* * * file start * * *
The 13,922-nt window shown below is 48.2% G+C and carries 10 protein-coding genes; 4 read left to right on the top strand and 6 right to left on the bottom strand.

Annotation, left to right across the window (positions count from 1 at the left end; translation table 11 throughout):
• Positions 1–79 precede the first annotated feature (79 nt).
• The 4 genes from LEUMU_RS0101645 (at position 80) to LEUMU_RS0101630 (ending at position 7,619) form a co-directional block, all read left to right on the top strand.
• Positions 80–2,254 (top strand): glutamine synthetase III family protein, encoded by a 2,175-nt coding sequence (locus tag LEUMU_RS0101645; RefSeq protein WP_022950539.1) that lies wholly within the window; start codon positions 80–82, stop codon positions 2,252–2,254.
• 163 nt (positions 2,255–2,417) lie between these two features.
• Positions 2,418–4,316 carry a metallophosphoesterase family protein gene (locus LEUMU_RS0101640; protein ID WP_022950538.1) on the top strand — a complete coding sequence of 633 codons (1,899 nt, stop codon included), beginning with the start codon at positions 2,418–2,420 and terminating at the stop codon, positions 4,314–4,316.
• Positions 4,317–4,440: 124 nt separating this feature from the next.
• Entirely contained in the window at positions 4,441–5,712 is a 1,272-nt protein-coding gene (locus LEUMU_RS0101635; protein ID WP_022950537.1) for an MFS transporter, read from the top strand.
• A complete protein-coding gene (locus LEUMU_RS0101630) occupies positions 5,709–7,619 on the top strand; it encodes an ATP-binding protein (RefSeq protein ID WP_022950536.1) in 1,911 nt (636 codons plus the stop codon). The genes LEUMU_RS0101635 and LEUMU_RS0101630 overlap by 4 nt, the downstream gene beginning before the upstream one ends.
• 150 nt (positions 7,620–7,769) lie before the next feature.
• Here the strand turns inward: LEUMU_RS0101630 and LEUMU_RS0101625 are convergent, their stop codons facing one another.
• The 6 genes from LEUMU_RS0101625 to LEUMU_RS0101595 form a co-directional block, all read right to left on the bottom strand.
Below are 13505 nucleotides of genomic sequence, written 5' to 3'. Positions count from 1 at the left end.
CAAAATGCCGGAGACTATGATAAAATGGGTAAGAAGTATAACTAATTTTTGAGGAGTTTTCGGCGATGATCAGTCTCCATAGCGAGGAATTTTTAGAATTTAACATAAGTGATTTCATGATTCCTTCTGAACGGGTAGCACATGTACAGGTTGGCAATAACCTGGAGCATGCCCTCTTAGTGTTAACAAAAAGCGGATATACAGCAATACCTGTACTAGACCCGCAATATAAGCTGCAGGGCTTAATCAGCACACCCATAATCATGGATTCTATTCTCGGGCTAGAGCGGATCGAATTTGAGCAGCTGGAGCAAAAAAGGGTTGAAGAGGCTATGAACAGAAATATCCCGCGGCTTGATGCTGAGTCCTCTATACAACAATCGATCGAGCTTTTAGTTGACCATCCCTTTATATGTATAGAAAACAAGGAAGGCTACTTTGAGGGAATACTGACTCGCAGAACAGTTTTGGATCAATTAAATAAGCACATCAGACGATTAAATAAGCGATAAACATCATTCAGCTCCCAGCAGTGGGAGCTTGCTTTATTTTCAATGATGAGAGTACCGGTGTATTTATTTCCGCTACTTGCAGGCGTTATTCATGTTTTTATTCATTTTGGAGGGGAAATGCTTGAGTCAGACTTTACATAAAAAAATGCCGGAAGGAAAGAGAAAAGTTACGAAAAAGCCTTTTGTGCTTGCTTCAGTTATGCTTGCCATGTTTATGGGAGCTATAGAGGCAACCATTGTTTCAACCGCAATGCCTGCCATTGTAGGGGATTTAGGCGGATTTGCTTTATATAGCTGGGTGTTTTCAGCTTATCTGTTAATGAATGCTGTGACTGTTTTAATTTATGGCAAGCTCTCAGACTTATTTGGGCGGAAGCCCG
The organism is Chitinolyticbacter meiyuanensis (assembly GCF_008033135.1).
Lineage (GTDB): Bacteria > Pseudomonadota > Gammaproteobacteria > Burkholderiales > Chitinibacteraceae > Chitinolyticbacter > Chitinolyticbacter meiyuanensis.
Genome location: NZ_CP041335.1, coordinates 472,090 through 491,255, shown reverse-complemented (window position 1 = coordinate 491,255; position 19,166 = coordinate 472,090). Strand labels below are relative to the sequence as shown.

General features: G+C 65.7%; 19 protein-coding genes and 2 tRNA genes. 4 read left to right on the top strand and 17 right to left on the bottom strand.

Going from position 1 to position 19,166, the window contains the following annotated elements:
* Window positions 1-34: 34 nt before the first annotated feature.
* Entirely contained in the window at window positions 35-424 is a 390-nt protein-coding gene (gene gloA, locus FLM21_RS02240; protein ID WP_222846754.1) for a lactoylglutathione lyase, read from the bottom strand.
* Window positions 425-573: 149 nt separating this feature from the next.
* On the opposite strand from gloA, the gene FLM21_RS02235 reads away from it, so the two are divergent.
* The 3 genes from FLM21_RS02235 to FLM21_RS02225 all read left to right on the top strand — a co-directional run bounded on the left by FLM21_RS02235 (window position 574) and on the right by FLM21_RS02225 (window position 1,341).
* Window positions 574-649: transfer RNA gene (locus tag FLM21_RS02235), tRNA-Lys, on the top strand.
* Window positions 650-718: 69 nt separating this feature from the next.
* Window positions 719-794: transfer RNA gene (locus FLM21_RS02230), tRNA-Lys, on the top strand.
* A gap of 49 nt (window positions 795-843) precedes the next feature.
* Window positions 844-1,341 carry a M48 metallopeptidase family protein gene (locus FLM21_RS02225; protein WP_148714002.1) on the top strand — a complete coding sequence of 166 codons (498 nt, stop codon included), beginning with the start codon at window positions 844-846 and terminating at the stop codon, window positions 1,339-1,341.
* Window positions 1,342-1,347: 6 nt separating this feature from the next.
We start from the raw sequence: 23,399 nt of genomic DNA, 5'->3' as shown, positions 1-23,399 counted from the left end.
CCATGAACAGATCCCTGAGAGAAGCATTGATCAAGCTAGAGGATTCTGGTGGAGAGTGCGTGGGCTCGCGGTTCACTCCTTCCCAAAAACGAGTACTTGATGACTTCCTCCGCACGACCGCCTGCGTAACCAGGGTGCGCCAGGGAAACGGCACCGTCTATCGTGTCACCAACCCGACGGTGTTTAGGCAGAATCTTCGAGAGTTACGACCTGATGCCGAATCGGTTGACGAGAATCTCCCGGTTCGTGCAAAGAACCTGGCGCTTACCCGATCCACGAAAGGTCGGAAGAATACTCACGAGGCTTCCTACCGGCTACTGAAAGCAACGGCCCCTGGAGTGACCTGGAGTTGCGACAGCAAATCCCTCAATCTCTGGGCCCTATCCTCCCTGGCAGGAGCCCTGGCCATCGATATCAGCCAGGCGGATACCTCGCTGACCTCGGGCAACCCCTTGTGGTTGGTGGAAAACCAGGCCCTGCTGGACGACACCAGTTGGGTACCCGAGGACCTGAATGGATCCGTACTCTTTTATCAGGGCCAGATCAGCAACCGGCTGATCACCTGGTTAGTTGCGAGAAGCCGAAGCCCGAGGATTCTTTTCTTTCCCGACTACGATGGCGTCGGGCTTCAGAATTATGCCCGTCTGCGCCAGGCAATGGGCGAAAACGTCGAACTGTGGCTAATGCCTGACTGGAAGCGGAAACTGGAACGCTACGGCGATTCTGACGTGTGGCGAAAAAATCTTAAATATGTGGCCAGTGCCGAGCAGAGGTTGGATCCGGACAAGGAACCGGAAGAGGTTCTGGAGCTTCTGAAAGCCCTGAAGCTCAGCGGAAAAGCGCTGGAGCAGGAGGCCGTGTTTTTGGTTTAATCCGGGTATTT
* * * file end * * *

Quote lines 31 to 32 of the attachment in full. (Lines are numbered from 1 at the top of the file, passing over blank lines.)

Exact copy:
* Window positions 1,342-1,347: 6 nt separating this feature from the next.
We start from the raw sequence: 23,399 nt of genomic DNA, 5'->3' as shown, positions 1-23,399 counted from the left end.